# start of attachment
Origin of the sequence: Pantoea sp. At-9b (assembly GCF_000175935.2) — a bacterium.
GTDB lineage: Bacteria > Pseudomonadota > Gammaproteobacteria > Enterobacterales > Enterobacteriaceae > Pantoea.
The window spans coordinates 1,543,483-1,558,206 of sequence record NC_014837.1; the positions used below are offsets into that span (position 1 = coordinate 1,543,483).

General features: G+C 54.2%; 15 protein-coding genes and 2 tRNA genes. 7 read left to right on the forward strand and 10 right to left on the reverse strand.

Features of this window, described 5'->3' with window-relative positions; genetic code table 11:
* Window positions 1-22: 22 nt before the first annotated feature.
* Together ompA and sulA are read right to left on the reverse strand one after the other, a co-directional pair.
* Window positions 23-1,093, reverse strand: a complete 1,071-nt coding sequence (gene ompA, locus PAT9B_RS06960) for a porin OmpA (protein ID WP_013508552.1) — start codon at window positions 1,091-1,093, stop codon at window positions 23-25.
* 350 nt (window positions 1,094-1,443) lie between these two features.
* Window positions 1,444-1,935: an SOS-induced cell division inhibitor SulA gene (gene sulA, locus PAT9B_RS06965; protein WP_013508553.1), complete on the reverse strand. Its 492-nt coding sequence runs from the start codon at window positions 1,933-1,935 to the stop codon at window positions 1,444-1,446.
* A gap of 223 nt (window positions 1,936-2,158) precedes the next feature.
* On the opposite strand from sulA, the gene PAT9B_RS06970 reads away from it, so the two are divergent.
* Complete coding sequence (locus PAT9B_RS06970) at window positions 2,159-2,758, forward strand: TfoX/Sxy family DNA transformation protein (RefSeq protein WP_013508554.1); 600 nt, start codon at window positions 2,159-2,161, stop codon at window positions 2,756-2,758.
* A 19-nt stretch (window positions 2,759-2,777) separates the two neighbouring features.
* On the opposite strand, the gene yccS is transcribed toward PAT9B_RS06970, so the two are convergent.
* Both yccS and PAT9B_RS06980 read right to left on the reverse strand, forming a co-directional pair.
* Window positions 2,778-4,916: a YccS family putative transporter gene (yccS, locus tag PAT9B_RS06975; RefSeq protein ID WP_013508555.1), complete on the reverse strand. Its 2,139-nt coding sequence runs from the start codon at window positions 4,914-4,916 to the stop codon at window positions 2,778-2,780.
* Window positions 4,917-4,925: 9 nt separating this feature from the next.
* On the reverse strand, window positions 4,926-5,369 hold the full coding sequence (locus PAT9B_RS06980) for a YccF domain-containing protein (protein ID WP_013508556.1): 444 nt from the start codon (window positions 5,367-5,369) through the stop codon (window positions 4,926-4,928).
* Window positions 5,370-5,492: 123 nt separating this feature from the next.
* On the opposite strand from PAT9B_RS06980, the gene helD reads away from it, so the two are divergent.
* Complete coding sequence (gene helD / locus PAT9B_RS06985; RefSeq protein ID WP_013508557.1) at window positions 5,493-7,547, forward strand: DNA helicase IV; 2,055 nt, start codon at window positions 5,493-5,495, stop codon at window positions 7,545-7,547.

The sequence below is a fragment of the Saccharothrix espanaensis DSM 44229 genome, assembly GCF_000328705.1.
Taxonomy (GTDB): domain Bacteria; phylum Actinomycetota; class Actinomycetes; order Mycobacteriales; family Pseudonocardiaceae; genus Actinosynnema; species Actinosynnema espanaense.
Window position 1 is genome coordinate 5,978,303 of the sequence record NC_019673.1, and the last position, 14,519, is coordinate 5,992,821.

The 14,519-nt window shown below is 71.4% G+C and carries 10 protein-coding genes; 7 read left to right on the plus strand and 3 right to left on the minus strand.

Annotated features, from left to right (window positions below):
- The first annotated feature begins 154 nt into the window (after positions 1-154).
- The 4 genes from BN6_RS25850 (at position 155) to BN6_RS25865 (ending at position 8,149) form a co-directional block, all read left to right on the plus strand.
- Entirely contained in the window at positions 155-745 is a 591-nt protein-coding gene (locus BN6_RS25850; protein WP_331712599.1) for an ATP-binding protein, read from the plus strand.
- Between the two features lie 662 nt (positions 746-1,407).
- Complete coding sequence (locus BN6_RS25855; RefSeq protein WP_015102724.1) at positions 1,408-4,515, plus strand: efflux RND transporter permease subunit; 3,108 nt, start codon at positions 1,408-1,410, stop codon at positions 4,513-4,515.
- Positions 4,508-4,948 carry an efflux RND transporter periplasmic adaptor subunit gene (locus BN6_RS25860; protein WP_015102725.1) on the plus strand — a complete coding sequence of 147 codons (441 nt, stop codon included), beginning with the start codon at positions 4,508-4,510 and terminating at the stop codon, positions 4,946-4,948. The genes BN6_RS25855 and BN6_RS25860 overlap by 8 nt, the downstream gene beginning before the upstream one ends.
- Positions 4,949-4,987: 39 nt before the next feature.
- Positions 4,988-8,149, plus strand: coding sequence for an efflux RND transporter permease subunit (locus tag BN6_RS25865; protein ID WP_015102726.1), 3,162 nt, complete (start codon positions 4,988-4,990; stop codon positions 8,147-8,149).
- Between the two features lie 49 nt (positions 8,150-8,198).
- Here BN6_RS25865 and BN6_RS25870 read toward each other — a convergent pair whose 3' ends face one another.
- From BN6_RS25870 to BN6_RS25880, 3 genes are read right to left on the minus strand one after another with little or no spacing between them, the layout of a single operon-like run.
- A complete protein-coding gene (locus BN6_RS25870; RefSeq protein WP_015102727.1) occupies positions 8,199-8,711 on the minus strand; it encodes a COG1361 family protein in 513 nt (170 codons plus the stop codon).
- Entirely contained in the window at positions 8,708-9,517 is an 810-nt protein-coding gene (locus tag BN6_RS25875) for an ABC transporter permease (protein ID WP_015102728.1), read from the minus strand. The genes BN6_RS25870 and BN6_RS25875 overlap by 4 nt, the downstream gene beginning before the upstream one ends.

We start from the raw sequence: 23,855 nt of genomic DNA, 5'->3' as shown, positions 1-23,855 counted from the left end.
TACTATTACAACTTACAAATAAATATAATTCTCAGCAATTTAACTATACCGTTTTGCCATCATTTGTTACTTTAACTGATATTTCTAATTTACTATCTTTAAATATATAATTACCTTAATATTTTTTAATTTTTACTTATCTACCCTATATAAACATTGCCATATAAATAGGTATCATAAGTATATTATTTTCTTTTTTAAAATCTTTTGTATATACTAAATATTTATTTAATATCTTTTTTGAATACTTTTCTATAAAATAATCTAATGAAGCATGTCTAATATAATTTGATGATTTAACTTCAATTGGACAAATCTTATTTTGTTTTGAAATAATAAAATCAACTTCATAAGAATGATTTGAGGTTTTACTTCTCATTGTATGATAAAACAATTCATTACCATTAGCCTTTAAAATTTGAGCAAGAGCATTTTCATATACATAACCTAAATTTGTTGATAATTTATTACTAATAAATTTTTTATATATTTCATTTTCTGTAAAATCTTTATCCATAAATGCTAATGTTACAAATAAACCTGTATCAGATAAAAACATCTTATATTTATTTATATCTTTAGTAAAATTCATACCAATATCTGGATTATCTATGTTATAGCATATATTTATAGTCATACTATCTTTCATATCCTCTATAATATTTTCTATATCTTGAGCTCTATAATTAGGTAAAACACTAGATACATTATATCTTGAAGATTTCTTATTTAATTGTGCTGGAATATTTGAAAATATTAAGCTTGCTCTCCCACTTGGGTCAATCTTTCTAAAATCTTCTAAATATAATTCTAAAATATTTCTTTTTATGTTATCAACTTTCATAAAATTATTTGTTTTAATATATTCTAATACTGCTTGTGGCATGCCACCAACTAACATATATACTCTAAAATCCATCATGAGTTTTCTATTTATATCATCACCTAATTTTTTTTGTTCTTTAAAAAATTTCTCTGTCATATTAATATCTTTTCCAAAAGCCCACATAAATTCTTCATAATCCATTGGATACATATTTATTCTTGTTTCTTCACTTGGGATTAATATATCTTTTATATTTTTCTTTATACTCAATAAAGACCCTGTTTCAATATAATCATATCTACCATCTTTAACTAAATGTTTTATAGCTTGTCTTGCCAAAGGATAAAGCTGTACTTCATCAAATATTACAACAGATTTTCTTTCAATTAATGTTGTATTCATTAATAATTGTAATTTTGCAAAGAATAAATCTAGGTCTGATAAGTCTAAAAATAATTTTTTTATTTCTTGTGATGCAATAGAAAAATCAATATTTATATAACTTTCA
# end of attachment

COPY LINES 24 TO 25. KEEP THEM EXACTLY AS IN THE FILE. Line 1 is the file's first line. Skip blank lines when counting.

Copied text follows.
Taxonomy (GTDB): domain Bacteria; phylum Actinomycetota; class Actinomycetes; order Mycobacteriales; family Pseudonocardiaceae; genus Actinosynnema; species Actinosynnema espanaense.
Window position 1 is genome coordinate 5,978,303 of the sequence record NC_019673.1, and the last position, 14,519, is coordinate 5,992,821.